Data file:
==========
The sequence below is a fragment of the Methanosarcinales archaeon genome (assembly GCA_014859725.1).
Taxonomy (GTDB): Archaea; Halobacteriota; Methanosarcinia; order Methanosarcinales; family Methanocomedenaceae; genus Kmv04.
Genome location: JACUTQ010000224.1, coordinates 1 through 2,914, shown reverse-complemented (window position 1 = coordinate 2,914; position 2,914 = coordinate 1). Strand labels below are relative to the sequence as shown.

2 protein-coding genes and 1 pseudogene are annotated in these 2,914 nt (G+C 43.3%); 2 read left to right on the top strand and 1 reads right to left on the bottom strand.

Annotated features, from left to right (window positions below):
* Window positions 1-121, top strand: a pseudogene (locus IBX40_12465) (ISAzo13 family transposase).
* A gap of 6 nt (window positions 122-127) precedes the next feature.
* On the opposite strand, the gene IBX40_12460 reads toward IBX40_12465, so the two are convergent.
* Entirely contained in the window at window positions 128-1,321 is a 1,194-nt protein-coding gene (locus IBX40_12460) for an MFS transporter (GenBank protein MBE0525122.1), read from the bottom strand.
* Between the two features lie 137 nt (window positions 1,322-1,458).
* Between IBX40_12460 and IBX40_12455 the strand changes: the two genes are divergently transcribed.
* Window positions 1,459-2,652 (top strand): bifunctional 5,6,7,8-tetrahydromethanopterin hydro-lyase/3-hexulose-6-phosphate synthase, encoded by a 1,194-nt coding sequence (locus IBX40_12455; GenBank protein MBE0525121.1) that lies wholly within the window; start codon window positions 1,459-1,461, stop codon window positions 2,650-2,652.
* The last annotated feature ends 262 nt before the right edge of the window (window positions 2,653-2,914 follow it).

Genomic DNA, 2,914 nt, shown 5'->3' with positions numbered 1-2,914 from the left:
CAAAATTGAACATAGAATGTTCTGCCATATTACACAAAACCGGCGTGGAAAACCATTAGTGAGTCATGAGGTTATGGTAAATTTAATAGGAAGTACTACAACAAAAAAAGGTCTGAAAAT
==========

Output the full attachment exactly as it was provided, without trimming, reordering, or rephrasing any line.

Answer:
The sequence below is a fragment of the Methanosarcinales archaeon genome (assembly GCA_014859725.1).
Taxonomy (GTDB): Archaea; Halobacteriota; Methanosarcinia; order Methanosarcinales; family Methanocomedenaceae; genus Kmv04.
Genome location: JACUTQ010000224.1, coordinates 1 through 2,914, shown reverse-complemented (window position 1 = coordinate 2,914; position 2,914 = coordinate 1). Strand labels below are relative to the sequence as shown.

2 protein-coding genes and 1 pseudogene are annotated in these 2,914 nt (G+C 43.3%); 2 read left to right on the top strand and 1 reads right to left on the bottom strand.

Annotated features, from left to right (window positions below):
* Window positions 1-121, top strand: a pseudogene (locus IBX40_12465) (ISAzo13 family transposase).
* A gap of 6 nt (window positions 122-127) precedes the next feature.
* On the opposite strand, the gene IBX40_12460 reads toward IBX40_12465, so the two are convergent.
* Entirely contained in the window at window positions 128-1,321 is a 1,194-nt protein-coding gene (locus IBX40_12460) for an MFS transporter (GenBank protein MBE0525122.1), read from the bottom strand.
* Between the two features lie 137 nt (window positions 1,322-1,458).
* Between IBX40_12460 and IBX40_12455 the strand changes: the two genes are divergently transcribed.
* Window positions 1,459-2,652 (top strand): bifunctional 5,6,7,8-tetrahydromethanopterin hydro-lyase/3-hexulose-6-phosphate synthase, encoded by a 1,194-nt coding sequence (locus IBX40_12455; GenBank protein MBE0525121.1) that lies wholly within the window; start codon window positions 1,459-1,461, stop codon window positions 2,650-2,652.
* The last annotated feature ends 262 nt before the right edge of the window (window positions 2,653-2,914 follow it).

Genomic DNA, 2,914 nt, shown 5'->3' with positions numbered 1-2,914 from the left:
CAAAATTGAACATAGAATGTTCTGCCATATTACACAAAACCGGCGTGGAAAACCATTAGTGAGTCATGAGGTTATGGTAAATTTAATAGGAAGTACTACAACAAAAAAAGGTCTGAAAAT